29 March 1941

(Reaction to the publication of Tagore’s old letters in Bengali to Ramananda Chatterjee, serially published in Prabasi from April 1941 onwards):
“When I wrote those letters from England, there was a sudden intrusion of self-conceit. I feel ashamed now. If I were able to control my sentiments then, if hyperboles did not enter those letters, even if unconsciously, the letters could have been considered a true history. On the other hand, these might be considered constituting a history of psychology revealing the inevitable excitement of a newly famed writer, earning inconceivable praises on his use of the English language. That was why I did not feel it necessary to interfere with my own deeds.

“Readers, I hope, will pardon the taste of my hidden conceit expressed in those letters.”

6 May 1941

The language I used in England was a language familiar to them. The appreciation of my language was bound to fade out after the first surprise they felt. The literary language there is also fading out. My English, I knew, however surprising for a few days, would not be able to cast a permanent anchor. That is why I feel apologetic to have prided myself on my newly acquired honour. My countrymen who have meanwhile developed intimacy with the English literary circle might be able to convey to you my apprehensions in this matter. May be they are also secretly sharing disrespect to this (my use of English). But I did not crave favour in foreign language and literature. I did not imagine nor did I expect to carve out a place in the midst of their literary society. Therefore, the whole affair may be considered a fortuitous accident.

6 October 1937

I have not read Sita’s (RC’s daughter) English writings. I fear English writing itself. The contemporary English language for story-writing is beyond our reach— the model of English we had learnt has vastly changed now. That is the reason I did not dare to indulge in this difficult task. If I were in England these days, perhaps the spirit of the modern language would have permeated my consciousness without my knowing. But it is difficult to adopt the present literary English from afar. On the whole, this is my stand. In fact I have no attachment to English translations of my own writings—I know, every language treasures like a miser its literary wealth, not allowing to convey its flavour in alien language.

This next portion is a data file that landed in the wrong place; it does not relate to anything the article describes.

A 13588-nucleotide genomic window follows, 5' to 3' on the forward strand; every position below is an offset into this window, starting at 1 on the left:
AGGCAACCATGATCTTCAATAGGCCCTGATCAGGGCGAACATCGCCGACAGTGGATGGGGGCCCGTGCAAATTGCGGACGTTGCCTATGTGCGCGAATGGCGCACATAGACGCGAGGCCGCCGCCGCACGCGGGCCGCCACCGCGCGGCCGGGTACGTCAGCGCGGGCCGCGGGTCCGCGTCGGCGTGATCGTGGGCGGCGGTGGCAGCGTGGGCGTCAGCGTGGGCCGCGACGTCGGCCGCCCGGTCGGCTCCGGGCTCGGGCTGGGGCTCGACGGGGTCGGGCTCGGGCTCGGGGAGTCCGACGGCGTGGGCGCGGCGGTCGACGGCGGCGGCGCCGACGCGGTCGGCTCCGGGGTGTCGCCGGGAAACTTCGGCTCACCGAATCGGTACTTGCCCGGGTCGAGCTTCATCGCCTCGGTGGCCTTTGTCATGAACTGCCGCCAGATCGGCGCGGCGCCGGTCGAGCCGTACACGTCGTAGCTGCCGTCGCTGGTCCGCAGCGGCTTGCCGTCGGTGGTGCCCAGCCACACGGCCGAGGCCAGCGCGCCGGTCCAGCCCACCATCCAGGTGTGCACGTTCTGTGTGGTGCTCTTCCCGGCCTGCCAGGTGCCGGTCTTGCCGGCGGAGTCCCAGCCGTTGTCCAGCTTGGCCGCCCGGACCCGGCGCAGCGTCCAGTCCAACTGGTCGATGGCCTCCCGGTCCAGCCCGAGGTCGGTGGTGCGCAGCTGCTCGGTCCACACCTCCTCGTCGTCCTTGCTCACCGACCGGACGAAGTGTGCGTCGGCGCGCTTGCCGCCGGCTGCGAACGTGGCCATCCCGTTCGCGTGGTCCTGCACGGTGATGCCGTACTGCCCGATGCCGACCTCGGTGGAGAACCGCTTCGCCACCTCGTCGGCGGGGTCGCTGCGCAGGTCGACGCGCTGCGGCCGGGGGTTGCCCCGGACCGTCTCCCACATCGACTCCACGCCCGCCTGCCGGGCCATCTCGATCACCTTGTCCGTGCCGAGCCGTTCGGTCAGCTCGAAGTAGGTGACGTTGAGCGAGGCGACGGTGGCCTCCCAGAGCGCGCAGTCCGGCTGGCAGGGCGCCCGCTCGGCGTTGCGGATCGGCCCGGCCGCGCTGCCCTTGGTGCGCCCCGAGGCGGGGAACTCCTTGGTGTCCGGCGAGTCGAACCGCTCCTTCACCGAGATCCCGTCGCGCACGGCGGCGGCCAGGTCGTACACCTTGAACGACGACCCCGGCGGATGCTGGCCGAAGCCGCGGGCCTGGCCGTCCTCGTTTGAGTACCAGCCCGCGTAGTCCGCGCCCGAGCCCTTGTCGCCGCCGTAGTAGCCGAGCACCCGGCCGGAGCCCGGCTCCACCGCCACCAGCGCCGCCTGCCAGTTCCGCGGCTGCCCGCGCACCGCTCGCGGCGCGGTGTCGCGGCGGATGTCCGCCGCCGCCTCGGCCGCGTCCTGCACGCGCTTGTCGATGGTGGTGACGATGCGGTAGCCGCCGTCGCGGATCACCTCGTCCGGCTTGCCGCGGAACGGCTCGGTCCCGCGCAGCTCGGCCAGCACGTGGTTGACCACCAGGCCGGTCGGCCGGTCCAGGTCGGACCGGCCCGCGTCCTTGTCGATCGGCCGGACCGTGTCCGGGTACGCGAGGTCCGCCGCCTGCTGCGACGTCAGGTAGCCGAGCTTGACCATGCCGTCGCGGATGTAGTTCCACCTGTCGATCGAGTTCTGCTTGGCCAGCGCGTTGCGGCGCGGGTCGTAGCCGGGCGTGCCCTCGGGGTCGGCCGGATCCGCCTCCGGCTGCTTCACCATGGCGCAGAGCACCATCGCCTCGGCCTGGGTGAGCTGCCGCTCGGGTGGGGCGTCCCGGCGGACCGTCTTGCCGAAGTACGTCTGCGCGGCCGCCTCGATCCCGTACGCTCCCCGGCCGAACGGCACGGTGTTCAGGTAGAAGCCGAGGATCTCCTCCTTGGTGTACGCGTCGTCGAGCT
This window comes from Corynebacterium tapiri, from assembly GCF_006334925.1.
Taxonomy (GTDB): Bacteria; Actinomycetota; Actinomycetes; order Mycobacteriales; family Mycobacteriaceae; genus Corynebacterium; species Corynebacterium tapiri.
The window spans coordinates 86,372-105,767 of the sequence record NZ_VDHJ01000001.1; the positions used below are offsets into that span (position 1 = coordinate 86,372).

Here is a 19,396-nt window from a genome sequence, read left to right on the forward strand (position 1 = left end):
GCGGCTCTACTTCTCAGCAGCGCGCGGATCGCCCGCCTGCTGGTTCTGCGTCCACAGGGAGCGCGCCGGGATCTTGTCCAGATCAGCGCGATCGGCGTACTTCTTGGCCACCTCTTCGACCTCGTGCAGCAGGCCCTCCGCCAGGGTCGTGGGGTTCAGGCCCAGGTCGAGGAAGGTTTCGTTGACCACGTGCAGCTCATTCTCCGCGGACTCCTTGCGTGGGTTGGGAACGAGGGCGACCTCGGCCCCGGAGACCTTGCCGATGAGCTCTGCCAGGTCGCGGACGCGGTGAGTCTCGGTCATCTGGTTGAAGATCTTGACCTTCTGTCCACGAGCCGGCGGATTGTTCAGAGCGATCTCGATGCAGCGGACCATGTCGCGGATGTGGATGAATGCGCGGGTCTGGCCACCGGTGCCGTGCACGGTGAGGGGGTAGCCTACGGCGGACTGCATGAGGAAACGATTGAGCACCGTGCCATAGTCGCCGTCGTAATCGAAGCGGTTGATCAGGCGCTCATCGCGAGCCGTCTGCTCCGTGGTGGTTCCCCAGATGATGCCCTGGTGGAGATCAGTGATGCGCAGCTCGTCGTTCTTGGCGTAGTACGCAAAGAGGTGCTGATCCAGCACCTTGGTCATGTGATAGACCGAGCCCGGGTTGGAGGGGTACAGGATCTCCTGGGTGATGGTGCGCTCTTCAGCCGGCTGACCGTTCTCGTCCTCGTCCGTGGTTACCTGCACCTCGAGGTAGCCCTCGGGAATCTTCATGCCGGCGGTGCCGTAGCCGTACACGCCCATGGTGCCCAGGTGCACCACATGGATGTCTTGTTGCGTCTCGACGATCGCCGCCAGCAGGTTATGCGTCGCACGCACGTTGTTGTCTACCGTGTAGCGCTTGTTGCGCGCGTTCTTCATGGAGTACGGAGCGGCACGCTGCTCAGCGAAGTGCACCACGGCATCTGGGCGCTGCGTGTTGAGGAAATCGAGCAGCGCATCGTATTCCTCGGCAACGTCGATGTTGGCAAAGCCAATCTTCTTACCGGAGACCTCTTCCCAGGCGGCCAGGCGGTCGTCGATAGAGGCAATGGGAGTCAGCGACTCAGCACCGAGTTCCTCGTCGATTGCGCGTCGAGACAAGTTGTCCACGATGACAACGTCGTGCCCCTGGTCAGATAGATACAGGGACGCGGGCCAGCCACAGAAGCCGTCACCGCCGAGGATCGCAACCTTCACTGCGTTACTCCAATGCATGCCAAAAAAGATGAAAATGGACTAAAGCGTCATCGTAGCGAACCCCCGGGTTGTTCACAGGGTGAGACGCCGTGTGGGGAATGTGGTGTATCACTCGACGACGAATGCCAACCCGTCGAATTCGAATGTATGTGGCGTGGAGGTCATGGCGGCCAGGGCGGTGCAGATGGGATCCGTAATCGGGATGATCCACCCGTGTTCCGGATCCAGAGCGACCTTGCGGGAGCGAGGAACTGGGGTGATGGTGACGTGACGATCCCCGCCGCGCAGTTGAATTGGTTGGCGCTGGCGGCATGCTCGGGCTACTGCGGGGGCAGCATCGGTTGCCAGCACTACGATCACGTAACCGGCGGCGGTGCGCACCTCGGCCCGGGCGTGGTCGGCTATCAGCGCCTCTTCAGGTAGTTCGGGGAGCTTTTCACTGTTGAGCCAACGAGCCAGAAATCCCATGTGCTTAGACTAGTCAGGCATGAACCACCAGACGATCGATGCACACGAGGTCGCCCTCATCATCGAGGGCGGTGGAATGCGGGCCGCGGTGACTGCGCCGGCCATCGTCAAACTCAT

20 January 1937

I know it for certain that the English-educated in our country belong to the mid-Victorian age in their poetic language and style, which are obsolete in today’s literary market. They will take much time to qualify for the modern age. I have lost courage and interest in translating myself…

17 October 1935

Don’t expect me anymore to tighten my belt like a wrestler to translate. As water’s level in the well goes down in summer and one feels breathless in drawing water, I feel it equally arduous to supply words for the sake of writing. And more so when English is concerned. I sometimes forget that I neglected the study of English in my boyhood—but that neglected, uneducated, truant from the school was hiding but has escaped through the slack control of the old age. If I go to Europe and spend sometime there the truant boy may demonstrate some English skills. May be he will start it on the ship itself. I’ve observed several times that I have an instrument in my mind that responds to the wind, the wind brings out a variety of tunes from that instrument.

11 May 1934

I feel greatly unwilling when I take to writing lectures, specially in English. I have tested it, there was no caste distinction between the language delivered extempore and the written language…

15 November 1929

I have been invited to give a lecture at Baroda. (Man the Artist, included in this volume) I’ve been at it. I feel everyday that the easy flow of my composing power is getting slower. Perhaps my mind does not feel any enthusiasm to write with that flow. Specially my mind gets distracted when I get to write in English. The pen moves slowly. This happens every time when I return to India—perhaps the method of thinking in English language gets obstructed here. But I have something to say on the occasion of Hibbert Lectures…

28 October 1917